To Archibald Cary
[c.22] May 1779
I very sincerely lament that the situation of our service will not permit us to do justice to the merits of Major Monroe, who will deliver you this, by placing him in the army upon some satisfactory footing. But as he is on the point of leaving us and expresses an intention of going to the Southward where a new scene has opened, it is with pleasure I take occasion to express to you the high opinion I have of his worth. The zeal he discovered by entering the service at an early period—the character he supported in his regiment, and the manner in which he distinguished himself at Trenton, where he received a wound, induced m⟨e⟩ to appoint him to a captaincy in one of the additional regiments—This regiment failing from the difficulty of recruiting, he entered into Lord Stirlings family and has served two campaigns as a volunteer aid to his lordship. He has in every instance maintained the reputation of a brave active and sensible officer. As we cannot introduce him into the Continental line, it were to be wished the State could do something for him, to enable him to follow the bent of his military inclination and render service to his country. If an event of this kind could take place it would give me particular pleasure, as the esteem I have for him, and a regard to merit conspire to make me earnestly wish to see him provided for in some handsome way.1 I &c. &c.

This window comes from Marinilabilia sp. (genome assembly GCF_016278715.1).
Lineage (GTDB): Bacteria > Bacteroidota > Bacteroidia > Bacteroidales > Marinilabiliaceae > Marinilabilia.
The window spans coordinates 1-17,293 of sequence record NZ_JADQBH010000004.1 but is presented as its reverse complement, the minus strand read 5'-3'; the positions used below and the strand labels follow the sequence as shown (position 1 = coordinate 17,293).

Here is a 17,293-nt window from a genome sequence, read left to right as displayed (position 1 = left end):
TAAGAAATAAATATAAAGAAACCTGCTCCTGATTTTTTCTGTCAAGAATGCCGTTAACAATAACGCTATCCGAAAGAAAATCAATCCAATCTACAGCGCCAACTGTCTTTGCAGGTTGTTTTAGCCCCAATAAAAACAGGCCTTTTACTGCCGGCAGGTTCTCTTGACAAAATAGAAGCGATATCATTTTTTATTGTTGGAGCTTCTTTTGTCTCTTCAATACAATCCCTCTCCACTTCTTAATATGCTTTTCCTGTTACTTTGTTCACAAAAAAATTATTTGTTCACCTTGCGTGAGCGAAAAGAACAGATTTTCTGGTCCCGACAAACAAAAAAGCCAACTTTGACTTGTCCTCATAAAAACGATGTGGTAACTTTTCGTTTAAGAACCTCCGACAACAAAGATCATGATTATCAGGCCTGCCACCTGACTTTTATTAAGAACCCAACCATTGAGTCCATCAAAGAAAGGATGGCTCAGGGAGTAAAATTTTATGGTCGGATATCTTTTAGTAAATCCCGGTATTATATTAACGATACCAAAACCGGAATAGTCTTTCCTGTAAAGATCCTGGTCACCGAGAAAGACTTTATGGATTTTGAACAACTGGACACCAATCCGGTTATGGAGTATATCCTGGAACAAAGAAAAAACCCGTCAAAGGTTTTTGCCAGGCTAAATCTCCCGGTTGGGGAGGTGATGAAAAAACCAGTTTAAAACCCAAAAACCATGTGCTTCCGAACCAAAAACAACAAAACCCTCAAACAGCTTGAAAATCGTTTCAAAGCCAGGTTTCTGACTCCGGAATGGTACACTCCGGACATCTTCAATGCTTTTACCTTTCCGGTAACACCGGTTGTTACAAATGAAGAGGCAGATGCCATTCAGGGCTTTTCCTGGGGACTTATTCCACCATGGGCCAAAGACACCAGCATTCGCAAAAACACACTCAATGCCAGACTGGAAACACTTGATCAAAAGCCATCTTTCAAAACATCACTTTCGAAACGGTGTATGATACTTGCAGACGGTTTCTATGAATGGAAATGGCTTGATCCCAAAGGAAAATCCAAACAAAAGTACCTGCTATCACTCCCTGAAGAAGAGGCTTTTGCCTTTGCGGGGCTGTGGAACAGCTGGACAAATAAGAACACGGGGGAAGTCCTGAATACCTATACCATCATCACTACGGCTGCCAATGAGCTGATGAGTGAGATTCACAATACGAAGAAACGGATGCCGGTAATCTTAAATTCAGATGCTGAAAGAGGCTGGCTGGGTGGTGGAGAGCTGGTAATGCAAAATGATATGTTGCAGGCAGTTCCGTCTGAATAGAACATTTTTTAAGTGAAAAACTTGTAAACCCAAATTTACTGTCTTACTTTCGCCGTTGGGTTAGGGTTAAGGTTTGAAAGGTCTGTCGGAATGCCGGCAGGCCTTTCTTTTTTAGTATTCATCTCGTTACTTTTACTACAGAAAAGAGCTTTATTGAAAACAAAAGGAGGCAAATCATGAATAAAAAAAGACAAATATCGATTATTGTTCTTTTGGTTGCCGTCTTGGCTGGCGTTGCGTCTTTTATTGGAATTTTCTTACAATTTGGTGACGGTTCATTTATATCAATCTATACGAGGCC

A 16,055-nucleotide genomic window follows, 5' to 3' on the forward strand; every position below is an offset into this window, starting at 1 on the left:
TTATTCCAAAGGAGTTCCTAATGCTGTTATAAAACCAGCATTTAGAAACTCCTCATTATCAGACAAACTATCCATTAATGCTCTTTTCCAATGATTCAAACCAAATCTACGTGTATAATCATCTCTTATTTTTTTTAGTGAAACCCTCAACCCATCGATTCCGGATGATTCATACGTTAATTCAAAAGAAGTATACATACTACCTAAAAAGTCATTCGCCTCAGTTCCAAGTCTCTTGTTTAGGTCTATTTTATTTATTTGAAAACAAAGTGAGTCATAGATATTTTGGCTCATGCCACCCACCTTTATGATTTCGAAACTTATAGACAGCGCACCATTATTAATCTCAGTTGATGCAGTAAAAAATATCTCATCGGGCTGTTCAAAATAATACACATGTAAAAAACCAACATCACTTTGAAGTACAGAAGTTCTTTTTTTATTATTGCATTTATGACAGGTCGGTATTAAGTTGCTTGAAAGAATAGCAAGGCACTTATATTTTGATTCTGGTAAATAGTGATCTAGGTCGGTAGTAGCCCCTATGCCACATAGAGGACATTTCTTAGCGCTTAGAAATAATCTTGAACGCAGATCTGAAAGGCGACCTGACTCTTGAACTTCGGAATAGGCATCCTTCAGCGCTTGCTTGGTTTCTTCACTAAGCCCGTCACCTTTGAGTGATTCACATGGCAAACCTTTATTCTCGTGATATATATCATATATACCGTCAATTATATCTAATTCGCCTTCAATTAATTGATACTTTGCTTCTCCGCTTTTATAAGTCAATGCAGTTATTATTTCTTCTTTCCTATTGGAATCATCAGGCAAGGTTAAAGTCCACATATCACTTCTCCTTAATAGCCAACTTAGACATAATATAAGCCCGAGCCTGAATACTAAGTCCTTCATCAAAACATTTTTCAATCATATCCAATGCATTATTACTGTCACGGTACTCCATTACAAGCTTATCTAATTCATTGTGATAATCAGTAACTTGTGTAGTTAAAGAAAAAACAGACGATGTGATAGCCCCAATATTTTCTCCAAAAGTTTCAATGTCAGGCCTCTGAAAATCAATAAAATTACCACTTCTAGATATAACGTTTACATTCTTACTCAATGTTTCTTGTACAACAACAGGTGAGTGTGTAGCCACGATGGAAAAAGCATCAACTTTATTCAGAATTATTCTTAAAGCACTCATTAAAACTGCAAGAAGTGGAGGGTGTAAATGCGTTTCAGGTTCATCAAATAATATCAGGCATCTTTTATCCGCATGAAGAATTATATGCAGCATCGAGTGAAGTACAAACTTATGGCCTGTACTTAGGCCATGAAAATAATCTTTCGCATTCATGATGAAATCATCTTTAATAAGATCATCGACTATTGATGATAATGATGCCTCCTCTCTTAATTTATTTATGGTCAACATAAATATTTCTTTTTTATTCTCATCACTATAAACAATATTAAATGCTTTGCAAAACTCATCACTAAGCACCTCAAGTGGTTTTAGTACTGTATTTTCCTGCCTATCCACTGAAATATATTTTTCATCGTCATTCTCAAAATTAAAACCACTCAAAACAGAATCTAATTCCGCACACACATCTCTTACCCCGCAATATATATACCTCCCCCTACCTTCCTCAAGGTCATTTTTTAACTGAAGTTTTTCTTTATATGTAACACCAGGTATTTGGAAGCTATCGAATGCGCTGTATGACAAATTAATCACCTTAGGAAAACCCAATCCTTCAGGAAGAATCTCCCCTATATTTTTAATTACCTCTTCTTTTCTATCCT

Df, in Alexander Hamilton’s writing, DLC:GW; Varick transcript, DLC:GW.
1. James Monroe, who had recently retired from the staff of Major General Stirling, intended to go to Europe but wished to do so “in the character of an officer” (Monroe Papers description begins Daniel Preston et al., eds. The Papers of James Monroe. 4 vols. to date. Westport, Conn., and Santa Barbara, Calif., 2003—. description ends , 2:14). In September 1779 the Virginia assembly appointed him lieutenant colonel of a regiment to be raised in anticipation of a British invasion of the state. The regiment never reached company size, however, and was disbanded on 15 December. Monroe wrote to GW from Richmond, Va., on 15 Aug. 1782, offering thanks for GW’s recommendation and summarizing his activities up to that time (DLC:GW).